Breakeven spread analysis

in vol.4, P.149 Q8, - spread between US and German bonds is 300bps, providing German investors who purchase a US bond with an additional yield income of 75 bps per quarter. Duration of German bond is 8.3. If German interest rates should decline, how much of a decline is required to wipe out the yield advantage?

US yield is higher than German yield, shouldn’t German yield (interest rate) increase to close the gap between the two bonds?

No, the point of breakeven spread analysis is that additional yield return can be offset by capital gain on the other bond.

If the US bond has a 3 month yield advantage of 75 bps and the German bond a duration of 8.3 then a:

75bps / 8.3 = 9 bps decrease in rates on the German bond will create a 75 bps gain on the German bond and eliminate the yield advantage of the US bond.

Make sense?

75bps gain on german bond is from the price increase due to decrease in yield?

I’m unsure of what you are asking in your last post?

Does the inverse relationship between interest rates and bond prices come as a shock to you?

US bond yield is 300bps higher than German bond…

so if German bond declines by 9*4 = 36 bps per year…

then the spread between them would be 336bps???

so the spread between the two becomes bigger… so how does it breakeven?

You seem to be over thinking this.

Let’s say the US bond is yielding 10% pa ( or 2.5% for the next 3 mths) and the German bond is yielding 7% pa (or 1.75% for the next 3 mths). Now if you had bought the German bond you would be 75 bps down on the other option (the US bond). If interest rates on (only) the German bond were then to drop by 0.09% then, as we know that the duration is 8.3 (or an 8.3% change in bond price for a 1% change in yield) we know that the German bond will earn 8.3 x 0.09% = 0.75% in capital gain from the fall in interest rates of 0.09% on this bond and the total return will be 1.75% (yield) plus 0.75% (capital gain) for a total return of 2.50% and the same (breakeven) return as the US bond.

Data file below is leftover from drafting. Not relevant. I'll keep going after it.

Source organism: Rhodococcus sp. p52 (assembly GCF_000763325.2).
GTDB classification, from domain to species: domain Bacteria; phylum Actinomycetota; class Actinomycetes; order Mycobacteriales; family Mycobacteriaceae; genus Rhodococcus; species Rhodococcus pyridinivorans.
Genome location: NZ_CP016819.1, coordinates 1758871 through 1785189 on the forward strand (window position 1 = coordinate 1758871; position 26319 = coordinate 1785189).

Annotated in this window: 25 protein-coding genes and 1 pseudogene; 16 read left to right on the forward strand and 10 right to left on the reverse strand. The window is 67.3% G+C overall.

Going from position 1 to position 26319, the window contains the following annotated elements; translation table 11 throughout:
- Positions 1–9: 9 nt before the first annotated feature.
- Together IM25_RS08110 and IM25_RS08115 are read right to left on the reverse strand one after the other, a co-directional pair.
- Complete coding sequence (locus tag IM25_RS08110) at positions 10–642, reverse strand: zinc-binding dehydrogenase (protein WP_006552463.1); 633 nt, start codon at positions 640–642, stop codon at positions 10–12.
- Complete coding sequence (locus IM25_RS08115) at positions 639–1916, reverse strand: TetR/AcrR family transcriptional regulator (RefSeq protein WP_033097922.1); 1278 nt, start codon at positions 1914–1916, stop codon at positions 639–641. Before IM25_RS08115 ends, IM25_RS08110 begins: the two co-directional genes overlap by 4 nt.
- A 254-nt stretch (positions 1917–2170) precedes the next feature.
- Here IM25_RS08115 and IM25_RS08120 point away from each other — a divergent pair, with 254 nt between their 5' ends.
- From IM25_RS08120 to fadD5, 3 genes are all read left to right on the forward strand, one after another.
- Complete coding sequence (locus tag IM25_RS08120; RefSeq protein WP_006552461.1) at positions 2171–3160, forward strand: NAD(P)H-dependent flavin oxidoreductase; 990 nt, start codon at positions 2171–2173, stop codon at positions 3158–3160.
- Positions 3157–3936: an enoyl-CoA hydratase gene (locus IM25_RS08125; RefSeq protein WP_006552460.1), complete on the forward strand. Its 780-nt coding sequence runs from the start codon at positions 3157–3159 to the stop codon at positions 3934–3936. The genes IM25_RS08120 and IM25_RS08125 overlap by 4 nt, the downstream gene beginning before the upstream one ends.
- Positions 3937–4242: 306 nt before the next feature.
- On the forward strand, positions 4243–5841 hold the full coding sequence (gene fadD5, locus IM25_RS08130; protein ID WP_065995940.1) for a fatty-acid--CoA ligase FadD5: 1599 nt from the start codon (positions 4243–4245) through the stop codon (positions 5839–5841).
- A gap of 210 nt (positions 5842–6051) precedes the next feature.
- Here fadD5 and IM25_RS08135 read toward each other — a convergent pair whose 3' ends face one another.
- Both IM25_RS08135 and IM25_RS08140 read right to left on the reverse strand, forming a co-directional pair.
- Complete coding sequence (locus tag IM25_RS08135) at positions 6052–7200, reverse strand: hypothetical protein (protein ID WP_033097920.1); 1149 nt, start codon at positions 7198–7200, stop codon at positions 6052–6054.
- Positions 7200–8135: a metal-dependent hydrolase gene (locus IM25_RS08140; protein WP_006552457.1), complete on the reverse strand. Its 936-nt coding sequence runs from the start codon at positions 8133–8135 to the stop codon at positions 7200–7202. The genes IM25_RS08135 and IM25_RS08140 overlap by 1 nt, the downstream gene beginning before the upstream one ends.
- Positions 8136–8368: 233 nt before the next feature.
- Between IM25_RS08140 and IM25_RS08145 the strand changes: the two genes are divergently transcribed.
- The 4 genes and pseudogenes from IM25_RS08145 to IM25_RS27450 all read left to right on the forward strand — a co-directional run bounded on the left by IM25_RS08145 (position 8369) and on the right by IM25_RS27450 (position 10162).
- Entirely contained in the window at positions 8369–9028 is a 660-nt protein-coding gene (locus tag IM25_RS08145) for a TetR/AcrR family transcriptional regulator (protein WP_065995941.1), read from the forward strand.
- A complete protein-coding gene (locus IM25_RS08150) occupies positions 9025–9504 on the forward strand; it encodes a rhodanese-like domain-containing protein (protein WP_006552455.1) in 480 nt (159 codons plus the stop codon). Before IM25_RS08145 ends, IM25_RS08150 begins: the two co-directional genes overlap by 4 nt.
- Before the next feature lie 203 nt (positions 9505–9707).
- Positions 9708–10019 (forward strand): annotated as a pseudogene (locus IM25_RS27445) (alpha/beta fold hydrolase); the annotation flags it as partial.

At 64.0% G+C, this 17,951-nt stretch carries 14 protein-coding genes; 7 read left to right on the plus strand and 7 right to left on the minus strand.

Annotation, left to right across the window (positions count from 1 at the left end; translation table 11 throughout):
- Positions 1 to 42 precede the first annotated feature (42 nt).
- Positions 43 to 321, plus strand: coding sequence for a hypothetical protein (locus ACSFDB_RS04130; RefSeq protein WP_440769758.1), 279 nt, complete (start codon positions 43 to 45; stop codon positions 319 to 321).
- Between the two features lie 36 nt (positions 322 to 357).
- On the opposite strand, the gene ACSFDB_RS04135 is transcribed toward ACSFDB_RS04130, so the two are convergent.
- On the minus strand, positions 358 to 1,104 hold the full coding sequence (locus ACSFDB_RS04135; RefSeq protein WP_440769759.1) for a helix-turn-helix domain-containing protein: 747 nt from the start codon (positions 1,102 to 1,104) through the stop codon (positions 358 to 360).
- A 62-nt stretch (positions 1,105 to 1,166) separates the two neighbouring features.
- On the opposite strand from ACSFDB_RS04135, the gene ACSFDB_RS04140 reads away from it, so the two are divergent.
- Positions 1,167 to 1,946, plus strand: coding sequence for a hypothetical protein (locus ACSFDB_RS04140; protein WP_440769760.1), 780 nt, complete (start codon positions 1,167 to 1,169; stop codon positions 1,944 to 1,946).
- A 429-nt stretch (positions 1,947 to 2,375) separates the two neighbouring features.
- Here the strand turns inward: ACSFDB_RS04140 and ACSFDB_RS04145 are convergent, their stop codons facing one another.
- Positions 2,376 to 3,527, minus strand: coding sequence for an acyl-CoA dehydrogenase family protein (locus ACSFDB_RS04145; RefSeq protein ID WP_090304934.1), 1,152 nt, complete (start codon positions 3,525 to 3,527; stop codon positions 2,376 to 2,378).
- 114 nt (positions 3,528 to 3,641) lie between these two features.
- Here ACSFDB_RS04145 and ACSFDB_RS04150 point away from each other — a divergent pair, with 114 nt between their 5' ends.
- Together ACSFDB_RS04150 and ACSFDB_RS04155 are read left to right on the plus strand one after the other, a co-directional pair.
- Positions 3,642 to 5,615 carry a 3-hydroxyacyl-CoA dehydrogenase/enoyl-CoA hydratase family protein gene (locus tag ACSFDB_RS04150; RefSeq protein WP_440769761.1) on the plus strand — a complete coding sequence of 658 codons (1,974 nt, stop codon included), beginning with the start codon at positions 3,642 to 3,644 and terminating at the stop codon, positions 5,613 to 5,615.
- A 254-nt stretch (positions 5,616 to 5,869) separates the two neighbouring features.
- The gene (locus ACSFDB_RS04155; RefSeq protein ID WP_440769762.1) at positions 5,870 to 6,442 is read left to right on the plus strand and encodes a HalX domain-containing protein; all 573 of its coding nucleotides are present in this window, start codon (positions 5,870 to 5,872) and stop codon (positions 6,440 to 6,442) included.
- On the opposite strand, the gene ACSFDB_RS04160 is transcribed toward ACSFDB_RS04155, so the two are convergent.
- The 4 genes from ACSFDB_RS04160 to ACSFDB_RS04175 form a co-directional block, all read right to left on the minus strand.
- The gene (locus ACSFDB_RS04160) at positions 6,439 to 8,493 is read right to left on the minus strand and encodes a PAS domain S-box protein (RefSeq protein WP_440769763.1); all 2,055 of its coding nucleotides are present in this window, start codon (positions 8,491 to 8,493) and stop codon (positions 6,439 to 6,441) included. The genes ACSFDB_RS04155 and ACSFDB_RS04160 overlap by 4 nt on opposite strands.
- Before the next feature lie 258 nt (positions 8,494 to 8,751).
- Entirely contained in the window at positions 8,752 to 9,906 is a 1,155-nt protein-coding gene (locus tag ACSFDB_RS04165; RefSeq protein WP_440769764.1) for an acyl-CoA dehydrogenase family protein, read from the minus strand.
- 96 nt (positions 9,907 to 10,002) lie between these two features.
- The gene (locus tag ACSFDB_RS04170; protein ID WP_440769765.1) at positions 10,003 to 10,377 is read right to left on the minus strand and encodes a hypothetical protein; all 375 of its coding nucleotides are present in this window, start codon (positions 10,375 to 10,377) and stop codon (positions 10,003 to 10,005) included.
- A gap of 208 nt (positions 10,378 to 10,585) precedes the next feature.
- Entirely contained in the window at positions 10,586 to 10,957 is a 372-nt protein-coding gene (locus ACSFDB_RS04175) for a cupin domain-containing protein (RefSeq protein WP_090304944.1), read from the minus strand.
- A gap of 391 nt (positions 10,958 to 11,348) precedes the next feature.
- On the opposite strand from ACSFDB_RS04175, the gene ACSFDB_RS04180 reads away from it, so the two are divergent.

Make sense now?

your explaination should be in the curriculum… thx =D

what if i dont have the german bond in hand?


Its just meant to be an analytical technique that shows how much any given bond would need to fall or rise by to nullify a yield disadvantage or advantage. In light of this, I again don’t understand what your question is asking?

if the yields are the same for US and German bonds, there would be no yield advantage or disadvantage right??? so breakeven to me was to bring up the yield of the lower yield bond… and i forgot the price effect on the bonds… =p